This post is part of the #CF100 Series of blog posts. The Council on Foundations is marking the 100th anniversary of the nation’s first community foundation, The Cleveland Foundation, by highlighting the roles of community foundations with this series.
See where it all began at our
Fall Conference for Community Foundations in Cleveland this October!
The evolving Paradox Community Trust represents an innovative strategy to energize community philanthropy in underserved rural communities in southwestern Colorado. Check out the Trust’s website www.paradoxgives.org for more details. Championing the Trust and this initiative is the Telluride Foundation (www.telluridefoundation.org). CEO and President Paul Major and Program Director April Montgomery are active in the process of visualizing and creating the Trust.
Telluride, Colorado is an American success story and one of those communities that re-invented itself from its historical mining origins to snow skiing mecca and destination tourism spot. Telluride is successful, and the Telluride Foundation is a central player in the life and promise of Telluride. The Foundation provides donors (both local and seasonal residents) a way to give back to their home or adopted community. But outside of Telluride, the smaller rural communities are not doing as well. They are part of what is called the Paradox Region, referring to the geological formation underlying this area and the source of its history of resource extraction and boom and bust economies.
The Paradox Community Trust is a unique approach to engaging smaller rural communities like Dove Creek, Rico, the West End (a collection of communities) and Wright’s Mesa in community endowment building. Transfer of wealth research documents indicate that there is resident wealth and potential for community endowment building. In addition, there is a leverage opportunity through the Trust to capture energy and mineral wealth being developed and produced from public lands in the Paradox Basin. “Our communities in southwest Colorado have abundant resources, and include some of the most generous people in the nation, so imagine if only five percent of this wealth were invested back into local communities and charitable organizations and held in permanent endowments for local communities,” said Paul Major, President of the Telluride Foundation, “Such investment would provide long-term community development resources for local communities to shape their own future and stable funding to support the quality of life that makes our corner of Colorado so unique and special.”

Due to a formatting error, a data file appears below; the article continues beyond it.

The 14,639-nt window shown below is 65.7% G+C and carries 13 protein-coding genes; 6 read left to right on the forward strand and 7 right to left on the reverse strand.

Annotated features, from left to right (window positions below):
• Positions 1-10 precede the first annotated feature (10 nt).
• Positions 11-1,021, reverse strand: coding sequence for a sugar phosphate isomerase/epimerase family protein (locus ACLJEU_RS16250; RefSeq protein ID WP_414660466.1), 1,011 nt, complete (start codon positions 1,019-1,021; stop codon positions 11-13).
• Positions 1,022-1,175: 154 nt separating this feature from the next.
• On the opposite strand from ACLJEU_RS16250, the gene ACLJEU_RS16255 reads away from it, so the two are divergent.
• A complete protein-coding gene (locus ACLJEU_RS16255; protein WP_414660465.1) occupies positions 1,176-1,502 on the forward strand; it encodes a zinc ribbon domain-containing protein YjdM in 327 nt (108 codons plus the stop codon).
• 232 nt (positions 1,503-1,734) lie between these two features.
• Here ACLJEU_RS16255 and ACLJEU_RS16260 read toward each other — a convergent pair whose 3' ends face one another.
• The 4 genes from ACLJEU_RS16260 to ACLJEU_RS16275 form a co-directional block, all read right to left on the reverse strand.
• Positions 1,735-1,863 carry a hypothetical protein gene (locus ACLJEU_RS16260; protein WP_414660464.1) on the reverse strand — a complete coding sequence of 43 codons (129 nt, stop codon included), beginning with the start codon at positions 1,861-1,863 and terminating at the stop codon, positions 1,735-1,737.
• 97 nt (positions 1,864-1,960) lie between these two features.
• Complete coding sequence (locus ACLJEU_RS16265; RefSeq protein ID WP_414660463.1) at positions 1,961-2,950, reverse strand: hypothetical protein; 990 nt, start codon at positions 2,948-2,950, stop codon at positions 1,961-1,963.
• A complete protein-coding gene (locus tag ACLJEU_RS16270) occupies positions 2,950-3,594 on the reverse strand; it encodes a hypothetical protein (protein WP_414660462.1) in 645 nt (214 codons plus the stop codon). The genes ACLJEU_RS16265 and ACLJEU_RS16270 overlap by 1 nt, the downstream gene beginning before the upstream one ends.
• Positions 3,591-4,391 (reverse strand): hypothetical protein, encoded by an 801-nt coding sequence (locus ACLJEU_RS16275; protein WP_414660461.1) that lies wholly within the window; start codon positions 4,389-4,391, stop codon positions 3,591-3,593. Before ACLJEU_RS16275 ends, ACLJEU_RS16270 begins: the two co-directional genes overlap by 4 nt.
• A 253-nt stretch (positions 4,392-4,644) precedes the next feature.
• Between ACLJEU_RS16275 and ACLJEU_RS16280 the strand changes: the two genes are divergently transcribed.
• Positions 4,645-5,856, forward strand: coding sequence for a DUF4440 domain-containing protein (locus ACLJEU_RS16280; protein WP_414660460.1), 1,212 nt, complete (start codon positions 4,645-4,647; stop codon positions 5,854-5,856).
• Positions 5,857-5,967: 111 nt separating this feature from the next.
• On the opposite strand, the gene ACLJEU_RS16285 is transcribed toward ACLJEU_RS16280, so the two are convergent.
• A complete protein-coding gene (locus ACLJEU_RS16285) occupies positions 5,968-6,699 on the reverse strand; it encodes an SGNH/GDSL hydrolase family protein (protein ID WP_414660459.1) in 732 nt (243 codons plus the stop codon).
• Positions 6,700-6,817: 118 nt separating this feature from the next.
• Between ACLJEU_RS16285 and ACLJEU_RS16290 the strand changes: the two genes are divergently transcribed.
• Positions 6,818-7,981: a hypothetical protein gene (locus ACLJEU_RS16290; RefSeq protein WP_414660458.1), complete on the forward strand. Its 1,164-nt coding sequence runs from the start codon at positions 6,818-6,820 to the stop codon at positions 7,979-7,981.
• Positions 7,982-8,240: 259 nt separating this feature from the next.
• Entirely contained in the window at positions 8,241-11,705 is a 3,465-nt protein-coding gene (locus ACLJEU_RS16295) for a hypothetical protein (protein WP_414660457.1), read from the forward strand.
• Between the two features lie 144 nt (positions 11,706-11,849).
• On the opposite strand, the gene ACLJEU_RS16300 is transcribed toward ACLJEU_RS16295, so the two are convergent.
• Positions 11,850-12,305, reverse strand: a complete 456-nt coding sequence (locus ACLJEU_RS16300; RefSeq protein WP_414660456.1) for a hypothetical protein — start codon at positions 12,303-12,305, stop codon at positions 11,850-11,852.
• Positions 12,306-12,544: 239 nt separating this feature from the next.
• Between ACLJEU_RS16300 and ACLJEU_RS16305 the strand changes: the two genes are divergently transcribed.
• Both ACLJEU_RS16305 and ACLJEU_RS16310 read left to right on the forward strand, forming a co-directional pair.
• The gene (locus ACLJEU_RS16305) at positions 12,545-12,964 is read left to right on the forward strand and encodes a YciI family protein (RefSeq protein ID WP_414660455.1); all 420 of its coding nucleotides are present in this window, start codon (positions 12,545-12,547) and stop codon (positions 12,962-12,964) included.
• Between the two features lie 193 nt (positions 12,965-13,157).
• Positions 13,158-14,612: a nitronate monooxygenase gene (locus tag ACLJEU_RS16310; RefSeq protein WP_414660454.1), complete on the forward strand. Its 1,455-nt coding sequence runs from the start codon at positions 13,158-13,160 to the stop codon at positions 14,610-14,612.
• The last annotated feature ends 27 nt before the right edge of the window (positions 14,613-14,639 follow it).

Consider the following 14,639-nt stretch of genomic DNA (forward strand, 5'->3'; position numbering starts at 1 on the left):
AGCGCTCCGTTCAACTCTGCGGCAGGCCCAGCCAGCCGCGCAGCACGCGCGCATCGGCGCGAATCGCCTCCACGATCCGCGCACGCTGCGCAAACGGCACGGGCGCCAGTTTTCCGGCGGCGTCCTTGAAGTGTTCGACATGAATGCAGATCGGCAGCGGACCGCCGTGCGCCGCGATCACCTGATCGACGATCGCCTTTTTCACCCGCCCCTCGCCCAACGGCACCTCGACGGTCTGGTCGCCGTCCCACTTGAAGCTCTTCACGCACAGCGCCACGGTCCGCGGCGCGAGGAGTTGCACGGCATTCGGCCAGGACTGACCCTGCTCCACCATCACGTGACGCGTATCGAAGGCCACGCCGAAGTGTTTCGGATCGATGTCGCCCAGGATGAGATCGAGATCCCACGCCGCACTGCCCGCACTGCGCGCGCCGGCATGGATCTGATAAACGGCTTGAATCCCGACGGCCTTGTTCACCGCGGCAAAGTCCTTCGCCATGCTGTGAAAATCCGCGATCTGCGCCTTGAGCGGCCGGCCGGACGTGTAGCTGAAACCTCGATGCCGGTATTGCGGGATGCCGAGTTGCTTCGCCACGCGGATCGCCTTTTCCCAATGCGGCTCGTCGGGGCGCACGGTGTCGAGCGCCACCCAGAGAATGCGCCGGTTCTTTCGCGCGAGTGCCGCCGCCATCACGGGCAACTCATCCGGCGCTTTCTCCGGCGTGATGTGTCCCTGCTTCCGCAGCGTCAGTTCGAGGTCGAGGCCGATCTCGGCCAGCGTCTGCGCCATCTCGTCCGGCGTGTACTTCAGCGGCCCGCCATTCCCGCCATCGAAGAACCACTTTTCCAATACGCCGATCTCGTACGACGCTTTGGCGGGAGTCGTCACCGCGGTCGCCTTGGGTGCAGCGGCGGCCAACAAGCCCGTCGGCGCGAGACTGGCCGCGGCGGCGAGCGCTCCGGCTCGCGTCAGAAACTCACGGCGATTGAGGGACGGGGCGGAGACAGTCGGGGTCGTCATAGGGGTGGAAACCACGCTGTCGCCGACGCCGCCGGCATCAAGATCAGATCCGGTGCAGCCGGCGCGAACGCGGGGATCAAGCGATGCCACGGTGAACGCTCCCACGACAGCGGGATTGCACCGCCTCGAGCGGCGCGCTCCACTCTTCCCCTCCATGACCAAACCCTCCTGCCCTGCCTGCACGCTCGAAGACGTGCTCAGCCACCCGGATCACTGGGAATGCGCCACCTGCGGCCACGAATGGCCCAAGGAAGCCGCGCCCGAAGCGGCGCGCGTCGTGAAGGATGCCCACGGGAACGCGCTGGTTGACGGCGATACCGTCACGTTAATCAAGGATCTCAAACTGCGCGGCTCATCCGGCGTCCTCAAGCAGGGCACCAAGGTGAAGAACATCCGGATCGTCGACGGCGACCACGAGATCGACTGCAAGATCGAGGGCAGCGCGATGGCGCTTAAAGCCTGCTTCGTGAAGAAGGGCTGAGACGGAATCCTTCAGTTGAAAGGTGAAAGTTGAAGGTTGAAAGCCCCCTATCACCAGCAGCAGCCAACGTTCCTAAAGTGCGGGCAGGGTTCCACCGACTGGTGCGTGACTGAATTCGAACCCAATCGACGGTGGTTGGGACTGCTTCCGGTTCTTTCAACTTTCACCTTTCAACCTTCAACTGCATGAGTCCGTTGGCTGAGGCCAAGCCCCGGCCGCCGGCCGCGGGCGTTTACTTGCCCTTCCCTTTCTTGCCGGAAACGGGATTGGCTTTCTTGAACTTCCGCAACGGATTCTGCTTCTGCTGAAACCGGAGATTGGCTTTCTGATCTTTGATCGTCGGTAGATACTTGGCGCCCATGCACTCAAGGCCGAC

The Telluride Foundation is partnering with USDA Rural Development leveraging funding from the Rural Community Development Initiative (RCDI) Program to seed outreach and engagement work with these rural communities. There has been encouraging progress to date, with each of the four communities beginning to raise funds for their endowments; there is also a deep commitment by the Telluride Foundation to continue this work beyond completion of the USDA Rural Development funding next year. As part of this project the Telluride Foundation is partnering with Center for Rural Entrepreneurship, enabling the transfer of wealth research and access to the Center’s Community Engagement resources. For more information contact Paul Major at email@example.com.